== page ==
FORT WORTH, Texas-Jim Kelley officially took over the reins of one of the fastest-growing horse breed registries in the world Jan. 1, when he succeeded Ed Roberts as executive secretary of the 100,000-member American Paint Horse Association (APHA).
Kelley assumed the leadership position after serving five years as APHA's assistant executive secretary. He worked closely with Roberts on projects that have ranged from building a new 40,000-square-foot international headquarters building in Fort Worth in 1998 to establishing a high-tech computer system that streamlined registration processes.
Kelley becomes APHA's sixth executive secretary. Roberts held the position for 26 years and helped lead the organization from 10 employees and 26,000 registered horses when he arrived in 1975, to 160 employees and more than 640,000 registered horses today.
Working with a $15 million operating budget, Kelley and his Fort Worth-based employees are charged with carrying out APHA's mission to collect, record and preserve the pedigrees of American Paint Horses. Those horses are now being registered at a rate of about 62,000 every year.
The association's mission also involves overseeing regulations related to the breeding and exhibition of American Paint Horses, and in so doing, maintaining the desirable characteristics and outstanding reputation of the breed. Sound conformation, versatile athletic ability, intelligence, calm temperament, a willing disposition and beautiful coat color patterns are among the many qualities that have made American Paint Horses popular for the past 40 years.
APHA is also dedicated to serving its members with innovative programs that both enrich their enjoyment of their American Paints and increase the value of their horses. Those members are now located in every U.S. state, every Canadian province and in 39 other nations around the world.
Kelley said his goal at APHA remains the same as it always has been-to continue building on those programs that have made the association successful over the years. Included in his formula for success is an emphasis on outstanding customer service.
"We've seen our membership numbers grow tremendously because of the personal services we offer and the fact that in everything we do, we want our members to feel welcome and appreciated," said Kelley. "This is their association and we're here to serve them.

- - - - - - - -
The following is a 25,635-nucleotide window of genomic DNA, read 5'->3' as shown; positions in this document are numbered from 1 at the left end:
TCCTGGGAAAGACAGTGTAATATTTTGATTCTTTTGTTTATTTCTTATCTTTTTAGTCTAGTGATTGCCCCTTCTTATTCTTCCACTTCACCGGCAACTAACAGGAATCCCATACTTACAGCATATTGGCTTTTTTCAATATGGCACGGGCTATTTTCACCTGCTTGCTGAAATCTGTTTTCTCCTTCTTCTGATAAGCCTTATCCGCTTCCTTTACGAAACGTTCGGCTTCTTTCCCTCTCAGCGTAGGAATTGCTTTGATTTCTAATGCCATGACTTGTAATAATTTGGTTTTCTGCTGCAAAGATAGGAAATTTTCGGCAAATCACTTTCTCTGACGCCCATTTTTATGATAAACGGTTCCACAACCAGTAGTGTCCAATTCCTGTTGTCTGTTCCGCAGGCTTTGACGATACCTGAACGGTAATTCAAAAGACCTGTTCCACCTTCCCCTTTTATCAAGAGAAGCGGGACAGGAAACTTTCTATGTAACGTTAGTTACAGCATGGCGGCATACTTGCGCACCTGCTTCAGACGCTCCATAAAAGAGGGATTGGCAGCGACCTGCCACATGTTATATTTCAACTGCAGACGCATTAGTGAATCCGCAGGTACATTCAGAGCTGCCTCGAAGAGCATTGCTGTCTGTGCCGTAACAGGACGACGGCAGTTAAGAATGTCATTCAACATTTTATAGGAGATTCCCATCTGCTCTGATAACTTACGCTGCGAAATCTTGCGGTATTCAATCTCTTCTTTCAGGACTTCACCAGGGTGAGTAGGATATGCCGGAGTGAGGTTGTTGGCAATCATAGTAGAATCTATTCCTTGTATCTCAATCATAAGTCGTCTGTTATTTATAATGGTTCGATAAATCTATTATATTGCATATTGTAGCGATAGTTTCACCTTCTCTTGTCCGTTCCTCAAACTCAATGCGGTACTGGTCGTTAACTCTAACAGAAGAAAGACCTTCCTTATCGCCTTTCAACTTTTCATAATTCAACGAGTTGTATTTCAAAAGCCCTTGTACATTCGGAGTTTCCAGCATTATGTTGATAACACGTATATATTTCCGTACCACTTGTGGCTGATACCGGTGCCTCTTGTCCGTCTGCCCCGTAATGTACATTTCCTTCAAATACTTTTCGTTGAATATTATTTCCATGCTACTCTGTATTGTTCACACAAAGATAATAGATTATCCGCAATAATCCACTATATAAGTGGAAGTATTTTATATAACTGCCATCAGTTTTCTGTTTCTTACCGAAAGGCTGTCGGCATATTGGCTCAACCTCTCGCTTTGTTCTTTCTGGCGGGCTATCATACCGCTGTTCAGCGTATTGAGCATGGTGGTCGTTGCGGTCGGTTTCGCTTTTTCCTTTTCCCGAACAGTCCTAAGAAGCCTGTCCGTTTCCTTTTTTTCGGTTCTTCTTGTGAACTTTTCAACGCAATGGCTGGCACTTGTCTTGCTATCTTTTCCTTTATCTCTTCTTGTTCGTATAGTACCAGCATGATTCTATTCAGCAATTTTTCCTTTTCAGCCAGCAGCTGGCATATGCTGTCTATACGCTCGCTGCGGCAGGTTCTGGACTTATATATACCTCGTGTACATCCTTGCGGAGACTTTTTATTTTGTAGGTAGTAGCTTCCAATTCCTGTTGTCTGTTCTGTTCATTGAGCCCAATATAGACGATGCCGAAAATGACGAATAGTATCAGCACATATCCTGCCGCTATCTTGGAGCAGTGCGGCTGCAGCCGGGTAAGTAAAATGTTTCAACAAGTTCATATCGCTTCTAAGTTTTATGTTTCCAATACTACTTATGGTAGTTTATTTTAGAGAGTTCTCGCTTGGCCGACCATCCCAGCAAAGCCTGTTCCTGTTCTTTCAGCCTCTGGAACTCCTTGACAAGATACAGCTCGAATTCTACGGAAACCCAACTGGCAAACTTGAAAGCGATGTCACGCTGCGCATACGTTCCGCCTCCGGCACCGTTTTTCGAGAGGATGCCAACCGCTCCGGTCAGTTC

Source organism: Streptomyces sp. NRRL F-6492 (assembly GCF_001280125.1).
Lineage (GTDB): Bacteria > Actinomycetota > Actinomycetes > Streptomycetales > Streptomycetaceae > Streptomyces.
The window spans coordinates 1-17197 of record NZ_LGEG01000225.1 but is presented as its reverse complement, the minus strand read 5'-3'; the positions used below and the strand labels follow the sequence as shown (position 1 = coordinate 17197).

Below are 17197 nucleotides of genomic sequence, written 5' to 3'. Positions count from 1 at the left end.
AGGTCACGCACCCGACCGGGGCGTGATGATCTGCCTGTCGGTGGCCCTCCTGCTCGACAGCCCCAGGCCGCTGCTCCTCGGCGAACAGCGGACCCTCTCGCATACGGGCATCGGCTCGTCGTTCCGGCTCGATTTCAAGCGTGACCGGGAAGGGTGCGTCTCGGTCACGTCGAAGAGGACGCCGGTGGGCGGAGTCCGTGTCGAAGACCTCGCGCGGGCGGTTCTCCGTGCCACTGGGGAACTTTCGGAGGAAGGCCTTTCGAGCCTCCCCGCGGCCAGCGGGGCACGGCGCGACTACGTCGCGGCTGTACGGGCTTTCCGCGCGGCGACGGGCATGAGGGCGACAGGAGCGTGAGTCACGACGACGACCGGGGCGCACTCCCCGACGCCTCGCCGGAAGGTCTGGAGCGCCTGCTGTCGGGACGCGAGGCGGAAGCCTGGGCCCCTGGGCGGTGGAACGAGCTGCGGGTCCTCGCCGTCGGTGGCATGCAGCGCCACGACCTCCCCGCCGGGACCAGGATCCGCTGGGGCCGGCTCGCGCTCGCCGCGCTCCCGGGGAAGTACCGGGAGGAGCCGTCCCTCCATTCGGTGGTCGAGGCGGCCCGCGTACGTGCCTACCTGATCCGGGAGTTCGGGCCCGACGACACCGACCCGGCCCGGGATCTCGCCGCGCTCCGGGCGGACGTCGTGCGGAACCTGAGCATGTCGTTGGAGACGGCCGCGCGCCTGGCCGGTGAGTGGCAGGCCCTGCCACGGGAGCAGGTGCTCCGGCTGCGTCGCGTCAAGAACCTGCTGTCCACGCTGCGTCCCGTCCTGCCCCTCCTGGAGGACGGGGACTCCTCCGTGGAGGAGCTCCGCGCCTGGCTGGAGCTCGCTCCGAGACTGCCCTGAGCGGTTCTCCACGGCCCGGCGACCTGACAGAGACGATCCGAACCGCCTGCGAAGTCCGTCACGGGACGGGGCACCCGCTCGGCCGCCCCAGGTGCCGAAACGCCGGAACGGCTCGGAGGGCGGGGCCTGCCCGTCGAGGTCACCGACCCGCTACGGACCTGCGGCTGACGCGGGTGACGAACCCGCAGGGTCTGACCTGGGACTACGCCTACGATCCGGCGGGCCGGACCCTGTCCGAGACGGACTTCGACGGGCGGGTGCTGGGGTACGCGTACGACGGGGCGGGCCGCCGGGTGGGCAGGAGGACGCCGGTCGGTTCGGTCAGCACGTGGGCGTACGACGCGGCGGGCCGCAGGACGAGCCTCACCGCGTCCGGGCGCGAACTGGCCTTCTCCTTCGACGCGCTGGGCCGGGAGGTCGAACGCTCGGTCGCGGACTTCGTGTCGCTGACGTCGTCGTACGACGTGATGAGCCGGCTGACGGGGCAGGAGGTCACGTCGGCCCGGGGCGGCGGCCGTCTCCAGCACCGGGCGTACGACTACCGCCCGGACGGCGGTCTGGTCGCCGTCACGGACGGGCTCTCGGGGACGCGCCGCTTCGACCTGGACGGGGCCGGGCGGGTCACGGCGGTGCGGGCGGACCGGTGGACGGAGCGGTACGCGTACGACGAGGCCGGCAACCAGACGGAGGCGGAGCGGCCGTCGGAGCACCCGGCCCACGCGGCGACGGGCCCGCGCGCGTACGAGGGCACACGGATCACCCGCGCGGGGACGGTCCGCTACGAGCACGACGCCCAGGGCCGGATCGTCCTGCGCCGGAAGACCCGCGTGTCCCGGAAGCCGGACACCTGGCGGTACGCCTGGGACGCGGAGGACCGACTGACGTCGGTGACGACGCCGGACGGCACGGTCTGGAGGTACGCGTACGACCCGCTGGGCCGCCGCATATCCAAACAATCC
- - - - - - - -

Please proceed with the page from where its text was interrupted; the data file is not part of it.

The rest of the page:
"With 100,000 members, keeping up with the sheer volume of requests for information can be challenging, but we do it with the help of the technological advancements we've made recently. It's been a critical factor in handling work efficiently and in processing a record number of on-line requests.
"Our computer system is honoring 2 million requests a year from on-line visitors who are seeking information about everything ranging from progeny, pedigree and performance records to race results. And, they can get that information back in only a few seconds."
Kelley takes over the top management job at APHA during a year that marks a major milestone for the association-its 40th anniversary. To commemorate that event, APHA will unveil a larger-than-lifesize bronze of four Paint Horses at its Fort Worth headquarters this summer. The creation of the bronzes has been a two-year project designed to celebrate APHA's successes and create a timeless representation of the breed standard.
Kelley also assumes his new role during a time when APHA's annual World Championship Paint Horse Show has reached monumental proportions. Every year, thousands of exhibitors bring about 2,000 horses to the extravaganza in Fort Worth. This year's show is scheduled June 23 through July 6.
"We have so many good things going on at APHA," said Kelley. "Now, my job is to take the best and make it even better. We've got a talented staff here, and that's exactly what we're going to do."
Kelley, born and raised
in Lampasas, Texas, graduated from Texas A & M University in 1975.
He has a long history of education and experience in both the livestock
industry and in dealing with related associations. Following his graduation,
he worked two years with the Texas Agricultural Extension Service before
going to work for the Texas and Southwestern Cattle Raisers Association
in Fort Worth. He served that association for 19 years before joining
APHA in 1996. He makes his home in Weatherford, Texas.